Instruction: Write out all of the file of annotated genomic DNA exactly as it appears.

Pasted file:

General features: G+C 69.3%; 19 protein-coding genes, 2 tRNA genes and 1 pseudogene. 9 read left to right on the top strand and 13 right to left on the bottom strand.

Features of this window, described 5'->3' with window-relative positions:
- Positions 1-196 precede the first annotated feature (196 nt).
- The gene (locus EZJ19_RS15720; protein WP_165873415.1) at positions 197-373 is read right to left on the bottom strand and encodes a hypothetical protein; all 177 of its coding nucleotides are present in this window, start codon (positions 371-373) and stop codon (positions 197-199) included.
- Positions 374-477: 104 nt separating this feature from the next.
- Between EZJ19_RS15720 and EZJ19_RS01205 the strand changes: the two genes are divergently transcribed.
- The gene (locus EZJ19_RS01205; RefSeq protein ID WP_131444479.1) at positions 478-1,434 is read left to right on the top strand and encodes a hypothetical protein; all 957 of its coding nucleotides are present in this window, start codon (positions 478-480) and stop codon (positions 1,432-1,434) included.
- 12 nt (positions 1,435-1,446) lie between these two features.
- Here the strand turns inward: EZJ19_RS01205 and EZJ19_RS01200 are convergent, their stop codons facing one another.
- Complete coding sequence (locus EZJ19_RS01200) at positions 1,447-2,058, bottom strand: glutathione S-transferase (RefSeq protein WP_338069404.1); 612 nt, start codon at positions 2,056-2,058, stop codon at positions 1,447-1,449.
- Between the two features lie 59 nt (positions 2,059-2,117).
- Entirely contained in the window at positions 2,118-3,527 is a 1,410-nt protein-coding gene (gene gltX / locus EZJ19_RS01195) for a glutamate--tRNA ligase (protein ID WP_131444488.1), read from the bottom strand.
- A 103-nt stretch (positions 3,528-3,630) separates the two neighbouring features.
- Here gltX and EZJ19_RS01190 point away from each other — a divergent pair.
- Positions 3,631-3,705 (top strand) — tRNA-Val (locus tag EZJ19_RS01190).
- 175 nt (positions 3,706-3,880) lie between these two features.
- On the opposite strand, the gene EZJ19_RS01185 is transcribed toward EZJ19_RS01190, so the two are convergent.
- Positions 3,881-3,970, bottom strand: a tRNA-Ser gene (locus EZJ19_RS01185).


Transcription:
General features: G+C 69.3%; 19 protein-coding genes, 2 tRNA genes and 1 pseudogene. 9 read left to right on the top strand and 13 right to left on the bottom strand.

Features of this window, described 5'->3' with window-relative positions:
- Positions 1-196 precede the first annotated feature (196 nt).
- The gene (locus EZJ19_RS15720; protein WP_165873415.1) at positions 197-373 is read right to left on the bottom strand and encodes a hypothetical protein; all 177 of its coding nucleotides are present in this window, start codon (positions 371-373) and stop codon (positions 197-199) included.
- Positions 374-477: 104 nt separating this feature from the next.
- Between EZJ19_RS15720 and EZJ19_RS01205 the strand changes: the two genes are divergently transcribed.
- The gene (locus EZJ19_RS01205; RefSeq protein ID WP_131444479.1) at positions 478-1,434 is read left to right on the top strand and encodes a hypothetical protein; all 957 of its coding nucleotides are present in this window, start codon (positions 478-480) and stop codon (positions 1,432-1,434) included.
- 12 nt (positions 1,435-1,446) lie between these two features.
- Here the strand turns inward: EZJ19_RS01205 and EZJ19_RS01200 are convergent, their stop codons facing one another.
- Complete coding sequence (locus EZJ19_RS01200) at positions 1,447-2,058, bottom strand: glutathione S-transferase (RefSeq protein WP_338069404.1); 612 nt, start codon at positions 2,056-2,058, stop codon at positions 1,447-1,449.
- Between the two features lie 59 nt (positions 2,059-2,117).
- Entirely contained in the window at positions 2,118-3,527 is a 1,410-nt protein-coding gene (gene gltX / locus EZJ19_RS01195) for a glutamate--tRNA ligase (protein ID WP_131444488.1), read from the bottom strand.
- A 103-nt stretch (positions 3,528-3,630) separates the two neighbouring features.
- Here gltX and EZJ19_RS01190 point away from each other — a divergent pair.
- Positions 3,631-3,705 (top strand) — tRNA-Val (locus tag EZJ19_RS01190).
- 175 nt (positions 3,706-3,880) lie between these two features.
- On the opposite strand, the gene EZJ19_RS01185 is transcribed toward EZJ19_RS01190, so the two are convergent.
- Positions 3,881-3,970, bottom strand: a tRNA-Ser gene (locus EZJ19_RS01185).